Wilms' tumour is a paediatric malignancy of the kidneys and is the most common solid tumour found in children. The Wilms' tumour suppressor protein WT1 is mutated in approx. 15% of Wilms' tumours, and is aberrantly expressed in many others. WT1 can manifest both tumour suppressor and oncogenic activities, but the reasons for this are not yet clear. The Wilms' tumour suppressor protein WT1 is a transcriptional activator, the function of which is under cell-context-specific control. We have previously described a small region at the N-terminus of WT1 (suppression domain) that inhibits the transcriptional activation domain by contacting a co-suppressor protein. We recently identified BASP1 as one of the components of the co-suppressor. Here, we analyse the mechanism of action of the WT1 suppression domain, and discuss its function in the context of the role of WT1 as a regulator of development.
WT1 (Wilms' tumour suppressor protein) and tumorigenesis
Wilms' tumour is a malignancy of kidneys that affects 1 in 10000 children, making it the most common solid paediatric tumour (reviewed in [1–5]). This condition is also associated with hereditary genitourinary disorders such as Denys Drash syndrome and Frasier syndrome. Isolation of genes associated with Wilms' tumour led to the identification of a zinc finger protein, WT1. Subsequently, WT1 was shown to be a transcriptional regulator, with putative target genes including growth factors and regulators of cell division. Although only 15% of sporadic Wilms' tumours have been found to contain mutations in WT1, several others show aberrant WT1 expression. Indeed, gene dosage appears to have major effects on WT1 function .
WT1 knockout mice do not survive gestation, displaying absence/incorrect development of the kidney, gonads, spleen, heart and diaphragm [6,7]. More recent studies have shown that WT1 is also required for formation of the retinal ganglia, and it is likely that further analyses will reveal other developmental roles for WT1 . Thus the knockout mice confirm a major role for WT1 in the formation of the genitourinary system, and also a wider role in the development of other tissues. Not surprisingly, therefore, WT1 has been implicated not only in Wilms' tumour, but also in other malignancies, such as leukaemia, desmoplastic small round cell tumour and breast cancer (reviewed in ).
Since its discovery, WT1 has proved to be a fascinating protein. Alternative splicing, RNA editing and an alternative translation start codon combine to produce a plethora of isoforms of the protein. One alternative splice gives rise to the insertion of a three amino acid sequence (KTS) between zinc fingers 3 and 4 of WT1. This insertion switches the affinity of WT1 from a specific DNA sequence to a specific RNA sequence. Moreover, the +KTS form of WT1 associates with RNA processing factors such as U2AF, and localizes to regions of RNA processing in the nucleus . Thus WT1 has been proposed to function in both transcription and RNA processing in a splice-isoform-dependent manner.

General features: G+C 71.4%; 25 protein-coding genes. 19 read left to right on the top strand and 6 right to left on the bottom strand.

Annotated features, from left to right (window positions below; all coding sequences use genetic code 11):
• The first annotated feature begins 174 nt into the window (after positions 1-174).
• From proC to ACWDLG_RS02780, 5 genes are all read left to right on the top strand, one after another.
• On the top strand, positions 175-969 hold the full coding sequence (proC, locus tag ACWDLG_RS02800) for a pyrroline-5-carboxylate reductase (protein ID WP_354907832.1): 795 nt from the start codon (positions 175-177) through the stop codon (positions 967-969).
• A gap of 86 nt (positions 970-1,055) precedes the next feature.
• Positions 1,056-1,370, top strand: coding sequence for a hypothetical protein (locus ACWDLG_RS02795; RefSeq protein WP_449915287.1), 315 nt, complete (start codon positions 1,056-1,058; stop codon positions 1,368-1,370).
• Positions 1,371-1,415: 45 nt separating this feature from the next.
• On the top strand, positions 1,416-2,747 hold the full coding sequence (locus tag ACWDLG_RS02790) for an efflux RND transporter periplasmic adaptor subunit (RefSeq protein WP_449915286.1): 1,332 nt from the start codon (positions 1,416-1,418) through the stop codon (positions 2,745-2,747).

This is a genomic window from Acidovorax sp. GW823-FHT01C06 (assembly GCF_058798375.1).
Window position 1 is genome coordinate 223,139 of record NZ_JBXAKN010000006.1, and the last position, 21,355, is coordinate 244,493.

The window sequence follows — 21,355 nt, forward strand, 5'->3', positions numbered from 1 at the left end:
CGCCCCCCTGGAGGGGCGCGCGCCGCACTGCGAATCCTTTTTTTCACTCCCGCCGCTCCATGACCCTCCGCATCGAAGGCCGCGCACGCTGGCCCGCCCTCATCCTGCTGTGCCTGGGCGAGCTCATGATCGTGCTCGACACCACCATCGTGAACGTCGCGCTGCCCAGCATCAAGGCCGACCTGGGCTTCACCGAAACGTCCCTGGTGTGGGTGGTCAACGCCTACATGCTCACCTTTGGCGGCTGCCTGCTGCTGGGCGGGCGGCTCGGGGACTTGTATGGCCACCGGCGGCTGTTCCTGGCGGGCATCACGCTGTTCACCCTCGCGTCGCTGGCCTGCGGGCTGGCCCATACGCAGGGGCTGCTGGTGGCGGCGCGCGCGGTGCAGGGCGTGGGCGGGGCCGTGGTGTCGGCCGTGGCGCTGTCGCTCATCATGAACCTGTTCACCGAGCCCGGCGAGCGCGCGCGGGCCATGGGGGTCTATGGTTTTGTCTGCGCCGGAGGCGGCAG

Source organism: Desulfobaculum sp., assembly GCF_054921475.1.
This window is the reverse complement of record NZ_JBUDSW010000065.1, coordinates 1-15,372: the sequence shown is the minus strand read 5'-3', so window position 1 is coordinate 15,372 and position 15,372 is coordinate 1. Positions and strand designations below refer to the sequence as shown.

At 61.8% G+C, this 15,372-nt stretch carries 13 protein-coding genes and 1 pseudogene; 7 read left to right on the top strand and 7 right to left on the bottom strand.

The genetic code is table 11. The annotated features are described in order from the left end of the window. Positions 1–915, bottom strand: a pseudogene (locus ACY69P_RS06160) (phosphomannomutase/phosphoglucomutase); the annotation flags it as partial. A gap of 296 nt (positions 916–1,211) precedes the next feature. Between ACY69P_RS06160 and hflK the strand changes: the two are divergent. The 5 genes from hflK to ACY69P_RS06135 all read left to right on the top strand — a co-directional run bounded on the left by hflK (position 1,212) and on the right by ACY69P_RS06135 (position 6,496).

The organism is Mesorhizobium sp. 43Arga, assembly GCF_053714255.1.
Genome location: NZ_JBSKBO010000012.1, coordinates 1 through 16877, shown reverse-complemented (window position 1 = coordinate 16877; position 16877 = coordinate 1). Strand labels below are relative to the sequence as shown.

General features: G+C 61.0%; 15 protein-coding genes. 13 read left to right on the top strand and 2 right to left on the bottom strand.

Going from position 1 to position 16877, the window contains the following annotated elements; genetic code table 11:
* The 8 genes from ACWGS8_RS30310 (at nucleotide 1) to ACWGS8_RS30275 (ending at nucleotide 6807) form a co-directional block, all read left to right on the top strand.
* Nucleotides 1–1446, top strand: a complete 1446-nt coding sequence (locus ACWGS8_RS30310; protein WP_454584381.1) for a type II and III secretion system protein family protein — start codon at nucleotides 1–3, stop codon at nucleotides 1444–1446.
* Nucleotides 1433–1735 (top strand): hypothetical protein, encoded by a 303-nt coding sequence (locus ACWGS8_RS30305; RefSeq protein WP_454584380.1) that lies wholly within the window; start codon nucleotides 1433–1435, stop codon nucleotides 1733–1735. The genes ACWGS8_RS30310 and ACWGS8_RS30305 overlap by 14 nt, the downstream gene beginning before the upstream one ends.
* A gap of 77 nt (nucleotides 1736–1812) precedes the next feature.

Recently, mice have been generated that express exclusively either the −KTS or +KTS isoform . The birth of both mice demonstrated that the two WT1 isoforms perform overlapping functions. However, the distinct phenotypes of each isoform-specific knockout mice suggested that they are also required to perform distinct functions. Specifically, the +KTS isoform of WT1 is critical in the determination of the male phenotype. On the other hand, the −KTS form of WT1 plays a greater role in kidney development. Thus the transcriptional regulatory function of WT1 is critical in nephrogenesis.
The other alternative splice inserts 17 amino acids (17AA) N-terminal to the WT1 zinc fingers. This WT1 17AA isoform is frequently over-represented in Wilms' tumours and other malignancies, and has been shown to have effects both on cell division and cell survival [11–14]. Specific ablation of the +17AA isoform of WT1 in mice does not result in any obvious defects in genitourinary development, suggesting that it may be required specifically for a tumour suppressor role or that it performs a subtle function .
WT1 and nephrogenesis
As mentioned above, WT1 plays a critical role in kidney development and is required for the condensation of the metanephric mesenchyme on to the ureteric bud (reviewed in [1–5]). WT1 is expressed in the mesenchymal cells, and in the WT1 knockout mice these cells undergo apoptosis. Under normal conditions, the metanephric mesenchyme mediate reciprocal signalling with the ureteric bud, and following condensation proliferate and undergo differentiation into the epithelial cells of the nephron. WT1 expression levels decrease in the latter stages of kidney development, and are very low in the adult kidney, where WT1 expression is confined to a very specialized cell type, the podocytes . The podocyte cells extend processes around the capillaries of the glomerulus and provide a filtration barrier that prevents the entry of blood proteins into the nephron tubule network. The expression of WT1 is required for the maintenance of podocyte function .
As mentioned above, the transcriptionally active form of WT1 plays a critical role in nephrogenesis and perhaps the development of other organs. Thus an analysis of WT1 transcription function will not only enhance our understanding of kidney development, but also help us to understand how this process is altered in the course of Wilms' tumorigenesis.
WT1 as a transcription factor